Monday, February 20, 2012

Culinary Adventure Series--Rabbit Stew

When I picked the boys up from school, Jackson asked the question I hear every day from at least one of the kids: what are we having for dinner tonight?  When I was a kid and asked that question, my mom would answer, "Poison."  (love you, Mom!)  That annoyed me as a kid, but now I can totally relate.  Today, when I said we'd be having rabbit stew, he said, "What does that mean, is it stew that has lots of carrots in it?"  I told him no, we weren't alluding to rabbits by having a carrot-filled stew...we were actually having a rabbit in our stew.

Prior to living here, I had never thought about eating rabbits; I had a grey lop-eared rabbit (aptly named 'Fluff'--I was quite the literal child, and clearly lacked creativity) as a pet when I was 8.  I'm not particularly fond of rabbits per se, and in my mind, meat is meat is meat, so if you're going to be eating one you might as well eat the other (with some exceptions--I'm not keen to eat a squirrel or a rat).  I really had no idea people even ate rabbits, until I happened upon a whole, skinned rabbit in its package on my first trip to an Australian grocery store.  Even though rabbits are not a quintessentially Australian animal, I do want to spend this year eating as many new foods as I can, so rabbit stew hopped (ha! see the creative pun!) its way onto our weekly dinner menu.

I like the fact that both kangaroo and rabbit are wild-caught; no kangaroos or rabbits spend their lives in terrible, cramped conditions with the sole purpose of being killed for food like the vast majority of cattle used for beef sold in grocery stores.  That alone makes it worth trying, in my book.

Armed with a few different recipes that I took a little bit of this and that from, I set to work.  And work it was, in the beginning--I've never dealt with the dismembering of an animal before (other than peeling and deveining whole prawns), and it's a bit uncomfortable and awkward to hack with a knife, tear at joints and separate vertebrae and ribs, etc.  I'm saying this, even though I spent a semester in college fully dissecting human cadavers, examining every inch of the bodies, inside and out.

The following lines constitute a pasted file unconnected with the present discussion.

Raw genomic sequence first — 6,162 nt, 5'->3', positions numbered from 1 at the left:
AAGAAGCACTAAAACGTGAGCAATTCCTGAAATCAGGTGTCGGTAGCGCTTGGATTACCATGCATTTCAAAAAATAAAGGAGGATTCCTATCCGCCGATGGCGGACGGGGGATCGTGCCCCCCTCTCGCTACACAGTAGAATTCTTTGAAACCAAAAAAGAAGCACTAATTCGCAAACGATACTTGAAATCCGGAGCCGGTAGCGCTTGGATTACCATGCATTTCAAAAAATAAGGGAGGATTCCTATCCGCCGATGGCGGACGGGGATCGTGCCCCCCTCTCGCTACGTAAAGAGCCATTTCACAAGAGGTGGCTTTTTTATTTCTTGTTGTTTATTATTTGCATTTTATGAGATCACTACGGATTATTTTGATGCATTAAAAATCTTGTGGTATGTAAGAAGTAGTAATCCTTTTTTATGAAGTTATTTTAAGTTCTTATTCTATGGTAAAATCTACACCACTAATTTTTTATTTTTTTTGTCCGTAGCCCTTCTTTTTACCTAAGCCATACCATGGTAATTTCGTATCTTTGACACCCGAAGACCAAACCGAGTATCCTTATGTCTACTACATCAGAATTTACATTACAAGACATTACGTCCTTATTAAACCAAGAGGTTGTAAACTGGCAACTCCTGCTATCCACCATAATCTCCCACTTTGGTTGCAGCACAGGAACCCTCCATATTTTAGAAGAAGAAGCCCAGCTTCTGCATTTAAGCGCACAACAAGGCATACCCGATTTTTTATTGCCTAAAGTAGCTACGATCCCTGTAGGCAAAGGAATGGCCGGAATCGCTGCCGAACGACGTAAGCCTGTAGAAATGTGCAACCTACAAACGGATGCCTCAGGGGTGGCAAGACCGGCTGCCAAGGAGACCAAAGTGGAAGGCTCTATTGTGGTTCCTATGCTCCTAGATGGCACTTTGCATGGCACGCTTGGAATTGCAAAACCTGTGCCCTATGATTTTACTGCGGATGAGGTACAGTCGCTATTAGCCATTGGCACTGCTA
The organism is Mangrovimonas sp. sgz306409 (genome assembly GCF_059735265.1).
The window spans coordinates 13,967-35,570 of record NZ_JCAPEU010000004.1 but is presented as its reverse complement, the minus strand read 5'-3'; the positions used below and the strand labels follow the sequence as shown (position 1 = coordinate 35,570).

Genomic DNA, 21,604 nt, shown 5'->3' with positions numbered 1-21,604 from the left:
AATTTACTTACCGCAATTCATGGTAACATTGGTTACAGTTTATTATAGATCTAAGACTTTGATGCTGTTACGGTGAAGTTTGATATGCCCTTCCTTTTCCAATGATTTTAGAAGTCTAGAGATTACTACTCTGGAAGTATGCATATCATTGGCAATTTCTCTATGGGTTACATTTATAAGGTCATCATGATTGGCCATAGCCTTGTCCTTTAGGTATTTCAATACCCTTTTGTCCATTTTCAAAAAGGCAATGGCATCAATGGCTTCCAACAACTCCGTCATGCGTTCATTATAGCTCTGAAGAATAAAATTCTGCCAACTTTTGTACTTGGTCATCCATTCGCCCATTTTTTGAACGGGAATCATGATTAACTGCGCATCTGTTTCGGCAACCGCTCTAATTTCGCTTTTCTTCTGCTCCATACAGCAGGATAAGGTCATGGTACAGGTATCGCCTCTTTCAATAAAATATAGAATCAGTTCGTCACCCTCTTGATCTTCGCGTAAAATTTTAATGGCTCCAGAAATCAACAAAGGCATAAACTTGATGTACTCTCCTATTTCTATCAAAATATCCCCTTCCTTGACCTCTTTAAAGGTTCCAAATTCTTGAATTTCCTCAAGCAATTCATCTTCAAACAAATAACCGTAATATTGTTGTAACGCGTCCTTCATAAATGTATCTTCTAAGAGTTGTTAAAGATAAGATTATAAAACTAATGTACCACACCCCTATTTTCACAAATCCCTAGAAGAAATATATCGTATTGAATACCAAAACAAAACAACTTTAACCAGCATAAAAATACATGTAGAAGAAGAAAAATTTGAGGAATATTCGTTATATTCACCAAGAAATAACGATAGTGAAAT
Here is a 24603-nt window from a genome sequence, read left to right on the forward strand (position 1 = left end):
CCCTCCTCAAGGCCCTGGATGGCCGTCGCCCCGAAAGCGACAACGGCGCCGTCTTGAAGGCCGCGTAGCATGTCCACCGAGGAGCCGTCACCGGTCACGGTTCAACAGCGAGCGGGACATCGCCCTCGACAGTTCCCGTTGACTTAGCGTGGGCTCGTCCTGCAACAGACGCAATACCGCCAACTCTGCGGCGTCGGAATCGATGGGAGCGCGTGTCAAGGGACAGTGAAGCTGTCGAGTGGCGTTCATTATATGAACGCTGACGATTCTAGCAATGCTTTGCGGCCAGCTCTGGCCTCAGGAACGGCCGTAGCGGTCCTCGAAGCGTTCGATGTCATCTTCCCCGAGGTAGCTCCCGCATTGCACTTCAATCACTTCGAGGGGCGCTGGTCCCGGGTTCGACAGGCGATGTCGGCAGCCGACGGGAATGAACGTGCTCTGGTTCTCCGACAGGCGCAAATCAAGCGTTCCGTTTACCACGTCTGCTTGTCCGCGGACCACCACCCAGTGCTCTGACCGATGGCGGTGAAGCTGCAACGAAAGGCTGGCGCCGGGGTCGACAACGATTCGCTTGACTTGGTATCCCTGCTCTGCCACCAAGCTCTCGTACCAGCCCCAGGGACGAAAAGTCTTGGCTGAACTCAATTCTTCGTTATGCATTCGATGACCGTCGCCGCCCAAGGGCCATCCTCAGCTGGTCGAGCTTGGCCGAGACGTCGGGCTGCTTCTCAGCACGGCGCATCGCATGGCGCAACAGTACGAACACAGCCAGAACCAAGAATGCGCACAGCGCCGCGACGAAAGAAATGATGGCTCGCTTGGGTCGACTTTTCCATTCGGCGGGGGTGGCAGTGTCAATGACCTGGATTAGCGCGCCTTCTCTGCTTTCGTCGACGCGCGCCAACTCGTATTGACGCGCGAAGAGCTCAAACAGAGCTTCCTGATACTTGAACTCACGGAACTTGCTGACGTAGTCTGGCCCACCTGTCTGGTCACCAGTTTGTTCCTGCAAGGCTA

ANYWAY; that is a whole other blog post.  This introduction has surely whet your appetite, so let's get going.  I've included my recipe just in case you find yourself with a whole, skinned rabbit anytime in the near future...
Chop carrots, onions, and bacon (I would have also used celery but I didn't have any)
*side note--Australian bacon isn't nearly as tasty as American bacon; it's one of the things that all of us miss here.*
Cook the bacon, and then sear the rabbit until browned.  Remove from pot and set aside.
Add the vegetables and some garlic and cook, stirring, for a few minutes until softened.  Add about a cup of red wine and deglaze.
Place the meat back into the pot, along with a bundle of fresh thyme, marjoram, a bay leaf, and a cinnamon stick.  I also added about a cup of chicken broth because Sam likes his food saucy.

I left it to simmer, covered, until the meat was cooked through, about 45 minutes.  Add salt and pepper to taste.  Meanwhile, I made polenta for the base.
A scoop of polenta, a scoop of stew, and dinner was served.

The verdict?  The stew was amazing; delicious, flavorful...the rabbit meat was great where the meat was thicker, but a little chewy on the thinner parts by the ribs.  Not gamey at all; it really resembled chicken and I think if the meat was off the bone I wouldn't be able to tell the difference between the two.  I loved the polenta.

Sam ate the meat--he's no animal activist but couldn't quite get past the cute rabbit side of things, so although he thought the stew was wonderful, he'd prefer to have it with veggies only or with chicken.

Jackson, who is thrilled by free airplane breakfasts, ate his whole portion.

Alex ate the meat and stew but wasn't a fan of the polenta.
Kenyon wasn't a fan of the polenta either, but man, he knows how to put away the meat!  A massive rabbit boneyard was heaped next to his bowl.  And I'm guessing he didn't have a problem with the fact that ate an adorable, fluffy little creature, either--while brushing his teeth tonight, he said, "Mom, there's bunny between my teeth that won't come out!"

If that isn't a ringing endorsement for this dish, I don't know what is!


  1. I am SO making this recipe soon! Our nearby Asian supermarket has rabbit (albeit frozen). I'm looking forward to having bunny between my teeth, too.

  2. that's disgusting! and for your information, rabbits are kept in intensive battery conditions in Australia, too: